As I write this, the first studies of the Coronavirus outbreak are coming in. The count now exceeds 17,500 cases in 24 countries with more than 360 deaths, almost all in China.
Most at risk are older males with pre-existing chronic diseases that weaken their immune symptoms. Women appear to have a higher natural resistance to viruses. The main Coronavirus symptoms are cough, headache, muscle pain and fever.
You can follow the progression of the virus on this real-time map. China is being hit hard, and it is now an epidemic there.
Since it has spread across the world, it can be considered a pandemic.
The World Health Organization has declared it a global health emergency.
Airlines have been shutting down routes, at least one cruise ship is under quarantine, and countries are scanning aggressively for the virus at their borders.
I think there are six things we should be doing immediately. I'll share my suggestions and then close with my product of the week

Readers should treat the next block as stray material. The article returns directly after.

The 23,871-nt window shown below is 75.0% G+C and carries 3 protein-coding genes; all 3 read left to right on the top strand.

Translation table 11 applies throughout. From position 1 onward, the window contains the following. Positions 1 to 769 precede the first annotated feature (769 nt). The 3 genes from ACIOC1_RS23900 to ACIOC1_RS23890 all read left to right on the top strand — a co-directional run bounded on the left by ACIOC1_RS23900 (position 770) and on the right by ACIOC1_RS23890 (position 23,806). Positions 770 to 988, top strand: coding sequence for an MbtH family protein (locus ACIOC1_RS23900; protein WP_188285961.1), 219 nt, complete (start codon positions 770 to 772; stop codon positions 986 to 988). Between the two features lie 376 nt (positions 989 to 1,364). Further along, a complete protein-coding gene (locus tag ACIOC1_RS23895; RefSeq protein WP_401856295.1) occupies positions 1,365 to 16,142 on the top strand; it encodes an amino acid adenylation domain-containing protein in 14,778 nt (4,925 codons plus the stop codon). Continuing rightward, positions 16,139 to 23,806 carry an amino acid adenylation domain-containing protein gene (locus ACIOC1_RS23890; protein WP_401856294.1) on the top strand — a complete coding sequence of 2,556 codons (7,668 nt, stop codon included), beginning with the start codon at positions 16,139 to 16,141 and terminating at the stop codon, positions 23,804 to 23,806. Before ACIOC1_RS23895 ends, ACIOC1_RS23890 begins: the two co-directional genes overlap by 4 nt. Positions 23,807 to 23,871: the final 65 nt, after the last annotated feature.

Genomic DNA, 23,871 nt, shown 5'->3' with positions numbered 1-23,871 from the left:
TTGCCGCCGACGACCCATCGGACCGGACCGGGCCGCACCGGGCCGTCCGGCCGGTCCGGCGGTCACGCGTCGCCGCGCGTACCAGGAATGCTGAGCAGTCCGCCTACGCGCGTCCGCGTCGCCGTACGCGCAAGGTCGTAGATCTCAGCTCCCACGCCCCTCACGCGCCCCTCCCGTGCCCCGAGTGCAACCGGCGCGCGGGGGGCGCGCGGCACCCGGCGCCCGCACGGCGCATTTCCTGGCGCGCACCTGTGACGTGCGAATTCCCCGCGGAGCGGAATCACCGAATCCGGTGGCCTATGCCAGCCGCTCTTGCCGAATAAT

One of the obvious practices to discourage shaking hands and casual kissing. These are the most likely ways people transfer viruses directly to others, and these anachronistic practices are widely credited with making us sick in general.
The original purpose of handshaking was to compel armed men effectively to disarm themselves in greeting one other. It is just a habit now, and with this virus spreading rapidly, it is a habit that should be discouraged.
Kissing also would spread the virus and is effective at spreading other diseases. I'm not suggesting we give up romance, but we could do without the practice of kissing as a greeting. Particularly when you are talking about a male manager and a female employee, in this #metoo world we live in, it is a practice that should be discouraged for other reasons as well, but if we don't want to spread the virus then casual contact should be avoided.